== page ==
“Our creche was the target of a paramilitary strike by an advanced-persistent-threat team from Ford. They seeded our CD players with Enter The Wu-Tang. It murdered my group’s creativity. The only idea that came out of our focus meetings was one for an ‘Ol’ Dirty Cadillac’. Shortly afterwards, we were all euthanized, by poison gas through the vents. I was in the bathroom at the time, rapping ‘C.R.E.A.M.’ into the mirror, so I didn’t breathe any of it. The next day, they put me in charge of Special Ribbing Projects at Pontiac. All downhill from there, sadly. Anyway, let’s meet your partner.”
They were standing in some sort of underground warehouse. There was a large semi-trailer, finished entirely in gloss black. The rear door lowered, there was a billowing of what looked like dry ice, and Michael saw a silver sedan backing out. It J-turned out of the trailer before engaging forward drive and rolling towards him. The sedan, he saw, had no driver. Instead, there was a white LED light moving back and forth behind the grille.
“Meet VOLT,” a voice said, and Michael turned to see an attractive African-American woman in a lab coat stepping out of a side door in the trailer and descending a set of stairs. “Your partner. The most advanced automobile ever built.”
“Hello, Michael,” VOLT said, causing Michael to jump. “My name is VOLT. I have the intellectual power of a chess grandmaster, the acceleration of a Corvette ZR1, and an interior of natural-grain Horween leather.”
“Our prototype,” the lab-coated woman noted. “I am LaSalle Toronado, VOLT’s chief engineer. I created him to completely dominate the ‘green’ market. Everything a Prius can do, VOLT can do better. And, unlike a Prius, or a Prius owner, he can think for himself and drive under any conditions without crashing.”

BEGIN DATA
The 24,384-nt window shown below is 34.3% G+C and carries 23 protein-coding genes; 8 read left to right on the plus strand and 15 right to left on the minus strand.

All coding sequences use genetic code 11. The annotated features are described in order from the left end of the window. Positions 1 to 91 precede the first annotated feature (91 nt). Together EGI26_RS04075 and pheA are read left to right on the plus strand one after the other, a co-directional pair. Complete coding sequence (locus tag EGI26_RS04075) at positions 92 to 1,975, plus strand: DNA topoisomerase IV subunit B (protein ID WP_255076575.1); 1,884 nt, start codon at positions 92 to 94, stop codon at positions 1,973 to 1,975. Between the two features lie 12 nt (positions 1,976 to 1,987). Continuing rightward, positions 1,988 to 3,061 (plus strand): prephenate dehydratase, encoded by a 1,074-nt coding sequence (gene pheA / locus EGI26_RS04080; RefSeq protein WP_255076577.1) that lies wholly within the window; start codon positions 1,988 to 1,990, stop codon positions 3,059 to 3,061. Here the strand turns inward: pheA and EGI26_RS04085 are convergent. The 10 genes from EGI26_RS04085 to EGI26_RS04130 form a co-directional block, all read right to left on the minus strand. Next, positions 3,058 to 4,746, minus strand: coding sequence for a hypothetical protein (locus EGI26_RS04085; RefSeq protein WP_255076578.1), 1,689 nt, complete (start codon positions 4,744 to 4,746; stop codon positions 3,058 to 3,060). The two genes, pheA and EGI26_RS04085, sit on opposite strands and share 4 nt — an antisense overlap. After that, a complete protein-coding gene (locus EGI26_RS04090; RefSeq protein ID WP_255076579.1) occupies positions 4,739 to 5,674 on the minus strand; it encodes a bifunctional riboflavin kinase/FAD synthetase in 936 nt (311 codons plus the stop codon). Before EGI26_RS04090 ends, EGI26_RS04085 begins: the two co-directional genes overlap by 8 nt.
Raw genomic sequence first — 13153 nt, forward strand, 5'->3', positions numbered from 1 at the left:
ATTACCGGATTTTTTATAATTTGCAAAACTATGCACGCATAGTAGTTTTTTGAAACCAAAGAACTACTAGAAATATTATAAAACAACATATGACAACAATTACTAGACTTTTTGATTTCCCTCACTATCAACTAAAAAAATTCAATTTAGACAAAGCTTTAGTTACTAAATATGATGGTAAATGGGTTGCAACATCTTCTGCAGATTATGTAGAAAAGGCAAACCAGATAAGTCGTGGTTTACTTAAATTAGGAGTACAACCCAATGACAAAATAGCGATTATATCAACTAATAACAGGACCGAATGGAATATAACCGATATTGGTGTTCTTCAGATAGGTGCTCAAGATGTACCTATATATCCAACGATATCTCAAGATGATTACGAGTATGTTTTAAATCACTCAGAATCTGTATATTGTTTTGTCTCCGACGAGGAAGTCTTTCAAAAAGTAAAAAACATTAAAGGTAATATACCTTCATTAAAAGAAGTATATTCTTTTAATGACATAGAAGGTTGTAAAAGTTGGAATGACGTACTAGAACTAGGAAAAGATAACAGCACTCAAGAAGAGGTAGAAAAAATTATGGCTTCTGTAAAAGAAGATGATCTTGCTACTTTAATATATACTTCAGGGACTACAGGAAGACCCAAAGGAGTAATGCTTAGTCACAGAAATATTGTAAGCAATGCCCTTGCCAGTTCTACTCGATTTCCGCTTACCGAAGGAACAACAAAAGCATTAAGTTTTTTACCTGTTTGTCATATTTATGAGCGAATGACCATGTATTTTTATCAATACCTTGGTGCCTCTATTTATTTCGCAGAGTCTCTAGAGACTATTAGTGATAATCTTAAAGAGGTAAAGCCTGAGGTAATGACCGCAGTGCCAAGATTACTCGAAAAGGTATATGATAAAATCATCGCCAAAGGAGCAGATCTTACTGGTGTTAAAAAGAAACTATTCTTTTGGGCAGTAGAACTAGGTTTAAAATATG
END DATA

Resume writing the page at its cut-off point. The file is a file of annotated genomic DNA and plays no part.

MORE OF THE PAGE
“Yes,” VOLT replied. “I can also write poetry, plot missile trajectories, and hold an entire Graco Child Chariot in my spacious trunk.”
“I don’t understand,” Michael said. “If VOLT can do all these things, why are you guys selling the Volt in stores without any of these features?” There was a hearty chuckle, and Michael realized it was coming from VOLT himself.
“Oh, Michael,” VOLT replied. “We’re just complying with GM Secret Policy No General Motors product can be introduced in its perfected form, so we, as a company, can slowly build up over the entire model run before shit-canning it the year after we ‘get it right.’”
“It’s true,” LaSalle confirmed. “But we’ve had a hard time keeping that one secret. The Fiero GT almost blew our cover. Some people got suspicious, too, when we provided the Oldsmobile Division with a complete lineup of visually-coherent, reliable and feature-packed vehicles right before closing all the dealerships. Luckily for all of us, they just assumed that GM is full of idiots.”
“And you’re… not?” Michael inquired.
“Of course not!” VOLT replied, indignation showing through his computerized vocals. “We’ve hired the best engineers, scientists, and marketers out of the best schools in the country every year, for the past ninety years. How could anybody think that our public façade could in any way represent what our people are capable of doing? Isn’t it obvious to everyone that the company that made the World War II victory possible wouldn’t just lie down, roll over, and take it up the crapper from a Japanese former motorcycle mechanic and his twelve-foot-long rustbuckets?”